Email verification is the process of determining if an email address is good before you send. To give you a better understanding, let’s break down the process below.
Anatomy of an Email Address
We’ll be using these terms below, so let’s define them here. Every email has a user and a domain:
Email: email@example.com User: mickey Domain: emailable.com
The syntax check is the first step in eliminating invalid emails. It’s simple to determine that an email with an invalid format will not be deliverable. The canonical format for an email address is very complicated. Essentially, we’re looking to make sure the address has a user, an @ symbol, and a properly formatted domain.
Next, we check for mail exchanger records, a.k.a. MX records. For those that are less tech-savvy, this means we’re looking to determine how to reach the mail server. At least one mail exchanger record is required. Without it, the address is invalid, since there is nowhere to send the email.
Mail Server Check
This is the final check, commonly referred to as an SMTP check. An SMTP check, in its simplest form, is asking the mail server if we can send an email to this address. Many mail servers will respond with a simple yes or no response.
Unfortunately, it’s not always that simple. Many email servers are independently operated and have unique configurations. This results in many different responses. Some servers also give non-answers, or answers that don’t follow the RFC.
As a result, this makes things far more complicated. To accurately verify email addresses, we’ve invested in building address-specific strategies. Our strategies are constantly adapting, and are based on millions of email verifications. This is integral to providing our customers the most accurate results.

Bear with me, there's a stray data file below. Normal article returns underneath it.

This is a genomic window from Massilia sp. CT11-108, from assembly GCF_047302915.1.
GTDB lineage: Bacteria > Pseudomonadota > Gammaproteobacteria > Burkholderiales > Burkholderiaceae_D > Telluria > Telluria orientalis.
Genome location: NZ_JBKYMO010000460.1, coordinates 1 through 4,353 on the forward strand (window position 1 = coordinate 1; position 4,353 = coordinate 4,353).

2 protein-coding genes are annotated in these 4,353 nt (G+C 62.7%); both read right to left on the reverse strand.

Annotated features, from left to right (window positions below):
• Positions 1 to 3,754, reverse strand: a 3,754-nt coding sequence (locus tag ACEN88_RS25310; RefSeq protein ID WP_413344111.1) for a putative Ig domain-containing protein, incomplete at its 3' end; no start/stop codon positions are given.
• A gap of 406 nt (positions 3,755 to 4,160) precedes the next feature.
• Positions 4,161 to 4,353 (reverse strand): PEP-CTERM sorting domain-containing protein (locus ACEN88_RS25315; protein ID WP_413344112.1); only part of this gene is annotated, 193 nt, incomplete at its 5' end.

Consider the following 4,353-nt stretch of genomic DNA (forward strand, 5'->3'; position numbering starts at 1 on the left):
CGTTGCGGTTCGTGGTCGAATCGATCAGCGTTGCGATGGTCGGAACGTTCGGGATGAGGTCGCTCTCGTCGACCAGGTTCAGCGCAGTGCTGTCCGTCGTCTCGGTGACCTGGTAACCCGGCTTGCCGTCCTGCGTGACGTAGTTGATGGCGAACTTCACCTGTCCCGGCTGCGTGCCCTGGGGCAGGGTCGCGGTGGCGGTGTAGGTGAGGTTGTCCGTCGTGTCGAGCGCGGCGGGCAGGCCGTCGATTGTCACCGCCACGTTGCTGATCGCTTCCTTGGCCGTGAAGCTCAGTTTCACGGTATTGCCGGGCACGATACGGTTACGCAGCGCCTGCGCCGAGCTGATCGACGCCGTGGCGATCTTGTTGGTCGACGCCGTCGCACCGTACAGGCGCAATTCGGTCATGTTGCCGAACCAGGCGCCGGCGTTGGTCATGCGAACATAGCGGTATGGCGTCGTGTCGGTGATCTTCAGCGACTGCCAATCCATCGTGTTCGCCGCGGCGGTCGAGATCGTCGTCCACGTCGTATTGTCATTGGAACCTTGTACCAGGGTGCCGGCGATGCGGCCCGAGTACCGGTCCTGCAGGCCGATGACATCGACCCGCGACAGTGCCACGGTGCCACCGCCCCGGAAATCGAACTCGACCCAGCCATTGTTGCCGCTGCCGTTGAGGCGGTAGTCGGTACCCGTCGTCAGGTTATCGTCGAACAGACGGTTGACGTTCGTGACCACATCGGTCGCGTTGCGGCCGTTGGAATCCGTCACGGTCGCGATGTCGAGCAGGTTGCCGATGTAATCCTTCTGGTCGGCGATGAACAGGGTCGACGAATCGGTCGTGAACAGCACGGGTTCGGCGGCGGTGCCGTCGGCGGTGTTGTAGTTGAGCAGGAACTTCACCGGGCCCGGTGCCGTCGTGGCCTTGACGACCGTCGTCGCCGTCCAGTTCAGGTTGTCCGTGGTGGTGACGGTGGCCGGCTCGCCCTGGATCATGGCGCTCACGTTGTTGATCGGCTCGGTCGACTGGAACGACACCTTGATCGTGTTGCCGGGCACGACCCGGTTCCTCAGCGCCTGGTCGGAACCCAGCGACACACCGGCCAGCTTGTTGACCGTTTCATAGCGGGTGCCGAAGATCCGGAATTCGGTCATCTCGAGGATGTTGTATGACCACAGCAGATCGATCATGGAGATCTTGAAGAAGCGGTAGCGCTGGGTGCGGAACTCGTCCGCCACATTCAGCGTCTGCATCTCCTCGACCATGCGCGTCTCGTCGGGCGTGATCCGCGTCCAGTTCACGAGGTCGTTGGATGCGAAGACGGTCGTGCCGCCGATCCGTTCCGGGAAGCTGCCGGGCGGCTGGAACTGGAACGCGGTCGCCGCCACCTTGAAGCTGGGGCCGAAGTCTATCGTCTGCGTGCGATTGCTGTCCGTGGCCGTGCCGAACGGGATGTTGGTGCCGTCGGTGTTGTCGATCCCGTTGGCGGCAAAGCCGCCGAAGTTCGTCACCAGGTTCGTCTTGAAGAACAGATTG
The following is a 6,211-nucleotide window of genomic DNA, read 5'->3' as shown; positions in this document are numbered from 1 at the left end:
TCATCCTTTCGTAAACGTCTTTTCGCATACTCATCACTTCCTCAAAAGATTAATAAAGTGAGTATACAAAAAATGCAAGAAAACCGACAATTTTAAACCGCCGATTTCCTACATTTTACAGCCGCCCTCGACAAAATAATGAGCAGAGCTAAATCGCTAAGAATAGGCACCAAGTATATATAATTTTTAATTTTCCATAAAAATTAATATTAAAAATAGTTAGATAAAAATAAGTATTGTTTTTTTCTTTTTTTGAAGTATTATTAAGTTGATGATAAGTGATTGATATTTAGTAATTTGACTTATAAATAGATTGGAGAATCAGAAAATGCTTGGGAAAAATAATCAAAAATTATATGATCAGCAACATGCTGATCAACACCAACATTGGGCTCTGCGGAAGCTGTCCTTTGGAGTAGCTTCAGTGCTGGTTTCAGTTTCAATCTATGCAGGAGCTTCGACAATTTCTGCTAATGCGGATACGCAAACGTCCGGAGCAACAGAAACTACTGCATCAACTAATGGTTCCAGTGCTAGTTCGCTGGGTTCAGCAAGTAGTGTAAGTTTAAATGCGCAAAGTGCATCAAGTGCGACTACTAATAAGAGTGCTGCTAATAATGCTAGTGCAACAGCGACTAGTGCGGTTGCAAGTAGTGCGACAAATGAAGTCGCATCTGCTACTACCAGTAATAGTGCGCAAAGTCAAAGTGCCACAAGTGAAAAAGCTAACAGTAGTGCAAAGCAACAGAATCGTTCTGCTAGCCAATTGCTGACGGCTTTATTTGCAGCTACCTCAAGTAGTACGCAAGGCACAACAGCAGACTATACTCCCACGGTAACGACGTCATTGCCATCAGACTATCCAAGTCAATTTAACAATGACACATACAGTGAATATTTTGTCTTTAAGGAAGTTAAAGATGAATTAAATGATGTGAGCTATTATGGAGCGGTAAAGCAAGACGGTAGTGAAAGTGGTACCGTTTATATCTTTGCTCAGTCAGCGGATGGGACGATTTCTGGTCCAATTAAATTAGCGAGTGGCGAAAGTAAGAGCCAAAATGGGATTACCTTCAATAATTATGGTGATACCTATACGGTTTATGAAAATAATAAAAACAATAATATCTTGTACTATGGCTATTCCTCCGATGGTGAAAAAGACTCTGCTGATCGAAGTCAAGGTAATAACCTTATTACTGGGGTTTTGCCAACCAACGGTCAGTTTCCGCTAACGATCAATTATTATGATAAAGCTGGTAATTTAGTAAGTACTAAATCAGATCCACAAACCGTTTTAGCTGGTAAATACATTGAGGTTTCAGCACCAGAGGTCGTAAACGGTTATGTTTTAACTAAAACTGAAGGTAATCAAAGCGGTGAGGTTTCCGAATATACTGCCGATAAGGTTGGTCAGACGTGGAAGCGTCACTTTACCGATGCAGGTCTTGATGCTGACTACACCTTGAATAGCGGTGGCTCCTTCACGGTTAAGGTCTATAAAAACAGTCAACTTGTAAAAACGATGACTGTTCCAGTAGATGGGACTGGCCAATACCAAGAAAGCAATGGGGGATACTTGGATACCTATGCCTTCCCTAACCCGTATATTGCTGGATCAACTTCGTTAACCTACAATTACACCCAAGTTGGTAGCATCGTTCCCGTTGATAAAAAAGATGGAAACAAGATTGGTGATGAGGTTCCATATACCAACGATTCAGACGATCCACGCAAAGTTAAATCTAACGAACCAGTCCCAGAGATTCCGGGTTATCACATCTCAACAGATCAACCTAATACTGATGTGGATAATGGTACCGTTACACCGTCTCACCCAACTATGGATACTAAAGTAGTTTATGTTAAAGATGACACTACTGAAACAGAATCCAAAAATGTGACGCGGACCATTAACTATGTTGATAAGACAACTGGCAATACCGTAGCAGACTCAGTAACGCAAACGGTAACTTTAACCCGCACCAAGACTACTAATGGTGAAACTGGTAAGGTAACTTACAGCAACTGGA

The purpose of these categories is identifying more information about an email address. With more information, you can make better, more informed decisions. This will lead to sending more accurately targeted email campaigns.
An email address at a free provider like gmail.com is likely not a business. If your business is B2B, sending to these emails may not be worth it. If it’s B2C, you may want to.
A disposable email address will only exist temporarily. People who either have malicious intent, or do not intend to become a customer at all, tend to use these email addresses. Therefore, you should never send to a disposable address.
A role address represents a group of people or a department at a company. An example of this would be firstname.lastname@example.org. We recommend you avoid sending to these addresses.
An accept-all email is an email address whose mail server accepts emails to any recipient, regardless of whether the user exists or not. As a result, it cannot be accurately verified, and we recommend you take caution when sending to these addresses.
Did You Mean
This check identifies common misspellings. Something like email@example.com was probably supposed to be firstname.lastname@example.org. We’ll suggest a corrected version if we identify one.
A tagged email is something like email@example.com. People typically use tags to organize their inbox, or to keep track of which address they gave a service.
Wrapping it up
Hopefully, you now understand the benefits of email verification and how it works. Now you can start eliminating those high-risk addresses, and consider using the additional information to identify your customers. You can send better email campaigns with a higher ROI, and you won’t be putting your company’s sending reputation at risk.